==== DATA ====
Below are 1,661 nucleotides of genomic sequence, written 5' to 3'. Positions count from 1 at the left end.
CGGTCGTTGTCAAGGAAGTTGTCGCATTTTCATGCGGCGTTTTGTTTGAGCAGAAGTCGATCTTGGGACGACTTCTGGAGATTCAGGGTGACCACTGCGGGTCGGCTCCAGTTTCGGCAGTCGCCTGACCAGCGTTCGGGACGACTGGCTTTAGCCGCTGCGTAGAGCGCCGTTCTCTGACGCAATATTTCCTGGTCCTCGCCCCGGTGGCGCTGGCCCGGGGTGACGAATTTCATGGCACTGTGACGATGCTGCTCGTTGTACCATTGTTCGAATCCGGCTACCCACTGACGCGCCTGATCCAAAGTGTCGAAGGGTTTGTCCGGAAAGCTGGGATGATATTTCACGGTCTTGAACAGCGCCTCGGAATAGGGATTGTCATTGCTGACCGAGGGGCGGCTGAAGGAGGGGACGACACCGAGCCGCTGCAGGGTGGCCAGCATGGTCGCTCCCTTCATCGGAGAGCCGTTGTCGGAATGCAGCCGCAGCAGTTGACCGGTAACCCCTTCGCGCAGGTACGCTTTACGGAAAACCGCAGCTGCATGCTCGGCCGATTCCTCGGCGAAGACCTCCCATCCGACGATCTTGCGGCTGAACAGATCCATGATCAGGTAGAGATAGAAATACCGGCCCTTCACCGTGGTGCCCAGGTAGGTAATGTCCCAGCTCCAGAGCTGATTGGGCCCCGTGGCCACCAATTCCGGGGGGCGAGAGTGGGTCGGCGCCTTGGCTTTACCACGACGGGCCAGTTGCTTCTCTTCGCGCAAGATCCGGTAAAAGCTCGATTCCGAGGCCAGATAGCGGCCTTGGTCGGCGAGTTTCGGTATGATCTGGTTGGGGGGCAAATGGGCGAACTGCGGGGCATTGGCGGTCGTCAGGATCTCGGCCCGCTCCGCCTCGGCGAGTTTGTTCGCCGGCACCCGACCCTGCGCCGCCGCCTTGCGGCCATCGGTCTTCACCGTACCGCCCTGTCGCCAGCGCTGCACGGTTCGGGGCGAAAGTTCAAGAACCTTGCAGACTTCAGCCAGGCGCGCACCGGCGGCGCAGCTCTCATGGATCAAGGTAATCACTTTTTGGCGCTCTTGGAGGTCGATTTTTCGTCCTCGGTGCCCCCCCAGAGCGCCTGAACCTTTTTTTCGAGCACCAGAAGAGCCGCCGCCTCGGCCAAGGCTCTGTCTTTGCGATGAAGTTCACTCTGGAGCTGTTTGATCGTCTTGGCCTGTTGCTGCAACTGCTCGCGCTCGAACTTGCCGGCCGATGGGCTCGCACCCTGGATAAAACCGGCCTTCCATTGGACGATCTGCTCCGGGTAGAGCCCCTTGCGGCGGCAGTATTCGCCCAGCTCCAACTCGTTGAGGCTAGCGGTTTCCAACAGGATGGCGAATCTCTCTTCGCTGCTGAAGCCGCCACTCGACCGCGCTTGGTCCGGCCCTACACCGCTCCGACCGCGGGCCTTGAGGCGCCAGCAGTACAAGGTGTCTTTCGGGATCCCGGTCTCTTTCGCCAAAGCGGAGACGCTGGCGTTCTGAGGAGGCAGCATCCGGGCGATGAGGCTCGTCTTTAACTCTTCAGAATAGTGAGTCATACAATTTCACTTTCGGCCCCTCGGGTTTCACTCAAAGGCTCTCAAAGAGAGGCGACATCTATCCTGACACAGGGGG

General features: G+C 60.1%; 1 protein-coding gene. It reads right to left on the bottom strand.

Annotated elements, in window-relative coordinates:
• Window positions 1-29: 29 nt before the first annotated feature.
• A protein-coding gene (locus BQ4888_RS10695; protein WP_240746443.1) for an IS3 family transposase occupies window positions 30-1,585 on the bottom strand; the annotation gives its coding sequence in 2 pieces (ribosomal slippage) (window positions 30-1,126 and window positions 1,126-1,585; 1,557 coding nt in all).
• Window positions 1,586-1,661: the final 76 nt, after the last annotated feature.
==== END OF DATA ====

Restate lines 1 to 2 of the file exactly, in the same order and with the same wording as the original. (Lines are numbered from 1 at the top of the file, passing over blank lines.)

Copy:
Below are 1,661 nucleotides of genomic sequence, written 5' to 3'. Positions count from 1 at the left end.
CGGTCGTTGTCAAGGAAGTTGTCGCATTTTCATGCGGCGTTTTGTTTGAGCAGAAGTCGATCTTGGGACGACTTCTGGAGATTCAGGGTGACCACTGCGGGTCGGCTCCAGTTTCGGCAGTCGCCTGACCAGCGTTCGGGACGACTGGCTTTAGCCGCTGCGTAGAGCGCCGTTCTCTGACGCAATATTTCCTGGTCCTCGCCCCGGTGGCGCTGGCCCGGGGTGACGAATTTCATGGCACTGTGACGATGCTGCTCGTTGTACCATTGTTCGAATCCGGCTACCCACTGACGCGCCTGATCCAAAGTGTCGAAGGGTTTGTCCGGAAAGCTGGGATGATATTTCACGGTCTTGAACAGCGCCTCGGAATAGGGATTGTCATTGCTGACCGAGGGGCGGCTGAAGGAGGGGACGACACCGAGCCGCTGCAGGGTGGCCAGCATGGTCGCTCCCTTCATCGGAGAGCCGTTGTCGGAATGCAGCCGCAGCAGTTGACCGGTAACCCCTTCGCGCAGGTACGCTTTACGGAAAACCGCAGCTGCATGCTCGGCCGATTCCTCGGCGAAGACCTCCCATCCGACGATCTTGCGGCTGAACAGATCCATGATCAGGTAGAGATAGAAATACCGGCCCTTCACCGTGGTGCCCAGGTAGGTAATGTCCCAGCTCCAGAGCTGATTGGGCCCCGTGGCCACCAATTCCGGGGGGCGAGAGTGGGTCGGCGCCTTGGCTTTACCACGACGGGCCAGTTGCTTCTCTTCGCGCAAGATCCGGTAAAAGCTCGATTCCGAGGCCAGATAGCGGCCTTGGTCGGCGAGTTTCGGTATGATCTGGTTGGGGGGCAAATGGGCGAACTGCGGGGCATTGGCGGTCGTCAGGATCTCGGCCCGCTCCGCCTCGGCGAGTTTGTTCGCCGGCACCCGACCCTGCGCCGCCGCCTTGCGGCCATCGGTCTTCACCGTACCGCCCTGTCGCCAGCGCTGCACGGTTCGGGGCGAAAGTTCAAGAACCTTGCAGACTTCAGCCAGGCGCGCACCGGCGGCGCAGCTCTCATGGATCAAGGTAATCACTTTTTGGCGCTCTTGGAGGTCGATTTTTCGTCCTCGGTGCCCCCCCAGAGCGCCTGAACCTTTTTTTCGAGCACCAGAAGAGCCGCCGCCTCGGCCAAGGCTCTGTCTTTGCGATGAAGTTCACTCTGGAGCTGTTTGATCGTCTTGGCCTGTTGCTGCAACTGCTCGCGCTCGAACTTGCCGGCCGATGGGCTCGCACCCTGGATAAAACCGGCCTTCCATTGGACGATCTGCTCCGGGTAGAGCCCCTTGCGGCGGCAGTATTCGCCCAGCTCCAACTCGTTGAGGCTAGCGGTTTCCAACAGGATGGCGAATCTCTCTTCGCTGCTGAAGCCGCCACTCGACCGCGCTTGGTCCGGCCCTACACCGCTCCGACCGCGGGCCTTGAGGCGCCAGCAGTACAAGGTGTCTTTCGGGATCCCGGTCTCTTTCGCCAAAGCGGAGACGCTGGCGTTCTGAGGAGGCAGCATCCGGGCGATGAGGCTCGTCTTTAACTCTTCAGAATAGTGAGTCATACAATTTCACTTTCGGCCCCTCGGGTTTCACTCAAAGGCTCTCAAAGAGAGGCGACATCTATCCTGACACAGGGGG